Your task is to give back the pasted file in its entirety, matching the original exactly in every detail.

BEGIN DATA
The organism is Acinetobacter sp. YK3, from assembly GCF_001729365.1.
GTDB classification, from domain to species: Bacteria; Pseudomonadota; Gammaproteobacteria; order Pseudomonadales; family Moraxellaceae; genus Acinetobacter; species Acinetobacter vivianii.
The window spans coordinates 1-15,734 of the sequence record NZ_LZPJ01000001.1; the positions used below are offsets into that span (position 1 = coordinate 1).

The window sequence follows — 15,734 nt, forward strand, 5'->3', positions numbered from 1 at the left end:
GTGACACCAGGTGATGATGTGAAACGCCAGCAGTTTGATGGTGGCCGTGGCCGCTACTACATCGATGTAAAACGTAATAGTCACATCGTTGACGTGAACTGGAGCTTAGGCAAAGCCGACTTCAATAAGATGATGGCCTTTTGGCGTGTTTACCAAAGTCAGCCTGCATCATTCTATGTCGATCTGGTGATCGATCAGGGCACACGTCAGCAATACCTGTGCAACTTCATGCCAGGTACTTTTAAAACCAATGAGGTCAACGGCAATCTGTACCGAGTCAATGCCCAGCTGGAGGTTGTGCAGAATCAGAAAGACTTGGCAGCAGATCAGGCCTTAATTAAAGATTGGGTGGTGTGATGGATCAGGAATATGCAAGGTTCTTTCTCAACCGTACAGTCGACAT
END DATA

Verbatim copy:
The organism is Acinetobacter sp. YK3, from assembly GCF_001729365.1.
GTDB classification, from domain to species: Bacteria; Pseudomonadota; Gammaproteobacteria; order Pseudomonadales; family Moraxellaceae; genus Acinetobacter; species Acinetobacter vivianii.
The window spans coordinates 1-15,734 of the sequence record NZ_LZPJ01000001.1; the positions used below are offsets into that span (position 1 = coordinate 1).

The window sequence follows — 15,734 nt, forward strand, 5'->3', positions numbered from 1 at the left end:
GTGACACCAGGTGATGATGTGAAACGCCAGCAGTTTGATGGTGGCCGTGGCCGCTACTACATCGATGTAAAACGTAATAGTCACATCGTTGACGTGAACTGGAGCTTAGGCAAAGCCGACTTCAATAAGATGATGGCCTTTTGGCGTGTTTACCAAAGTCAGCCTGCATCATTCTATGTCGATCTGGTGATCGATCAGGGCACACGTCAGCAATACCTGTGCAACTTCATGCCAGGTACTTTTAAAACCAATGAGGTCAACGGCAATCTGTACCGAGTCAATGCCCAGCTGGAGGTTGTGCAGAATCAGAAAGACTTGGCAGCAGATCAGGCCTTAATTAAAGATTGGGTGGTGTGATGGATCAGGAATATGCAAGGTTCTTTCTCAACCGTACAGTCGACAT